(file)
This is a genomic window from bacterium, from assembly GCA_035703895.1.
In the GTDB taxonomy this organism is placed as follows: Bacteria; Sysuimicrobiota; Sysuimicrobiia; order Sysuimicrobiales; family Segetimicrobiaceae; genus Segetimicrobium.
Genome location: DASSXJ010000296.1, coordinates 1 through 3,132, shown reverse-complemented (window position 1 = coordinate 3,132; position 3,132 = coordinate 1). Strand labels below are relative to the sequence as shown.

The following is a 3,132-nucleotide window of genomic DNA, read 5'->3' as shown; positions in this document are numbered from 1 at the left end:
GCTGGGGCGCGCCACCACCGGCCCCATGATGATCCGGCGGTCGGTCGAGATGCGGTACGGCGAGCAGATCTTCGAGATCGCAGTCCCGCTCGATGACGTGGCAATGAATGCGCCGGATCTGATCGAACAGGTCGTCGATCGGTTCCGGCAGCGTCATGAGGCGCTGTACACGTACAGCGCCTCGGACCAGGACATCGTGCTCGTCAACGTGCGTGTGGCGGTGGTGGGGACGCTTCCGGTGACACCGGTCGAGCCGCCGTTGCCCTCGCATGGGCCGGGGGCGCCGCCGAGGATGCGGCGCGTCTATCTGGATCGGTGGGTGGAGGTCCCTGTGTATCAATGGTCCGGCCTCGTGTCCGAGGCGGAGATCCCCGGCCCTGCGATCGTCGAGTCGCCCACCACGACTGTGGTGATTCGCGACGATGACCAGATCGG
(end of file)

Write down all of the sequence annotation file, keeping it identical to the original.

This is a genomic window from bacterium, from assembly GCA_035703895.1.
In the GTDB taxonomy this organism is placed as follows: Bacteria; Sysuimicrobiota; Sysuimicrobiia; order Sysuimicrobiales; family Segetimicrobiaceae; genus Segetimicrobium.
Genome location: DASSXJ010000296.1, coordinates 1 through 3,132, shown reverse-complemented (window position 1 = coordinate 3,132; position 3,132 = coordinate 1). Strand labels below are relative to the sequence as shown.

The following is a 3,132-nucleotide window of genomic DNA, read 5'->3' as shown; positions in this document are numbered from 1 at the left end:
GCTGGGGCGCGCCACCACCGGCCCCATGATGATCCGGCGGTCGGTCGAGATGCGGTACGGCGAGCAGATCTTCGAGATCGCAGTCCCGCTCGATGACGTGGCAATGAATGCGCCGGATCTGATCGAACAGGTCGTCGATCGGTTCCGGCAGCGTCATGAGGCGCTGTACACGTACAGCGCCTCGGACCAGGACATCGTGCTCGTCAACGTGCGTGTGGCGGTGGTGGGGACGCTTCCGGTGACACCGGTCGAGCCGCCGTTGCCCTCGCATGGGCCGGGGGCGCCGCCGAGGATGCGGCGCGTCTATCTGGATCGGTGGGTGGAGGTCCCTGTGTATCAATGGTCCGGCCTCGTGTCCGAGGCGGAGATCCCCGGCCCTGCGATCGTCGAGTCGCCCACCACGACTGTGGTGATTCGCGACGATGACCAGATCGG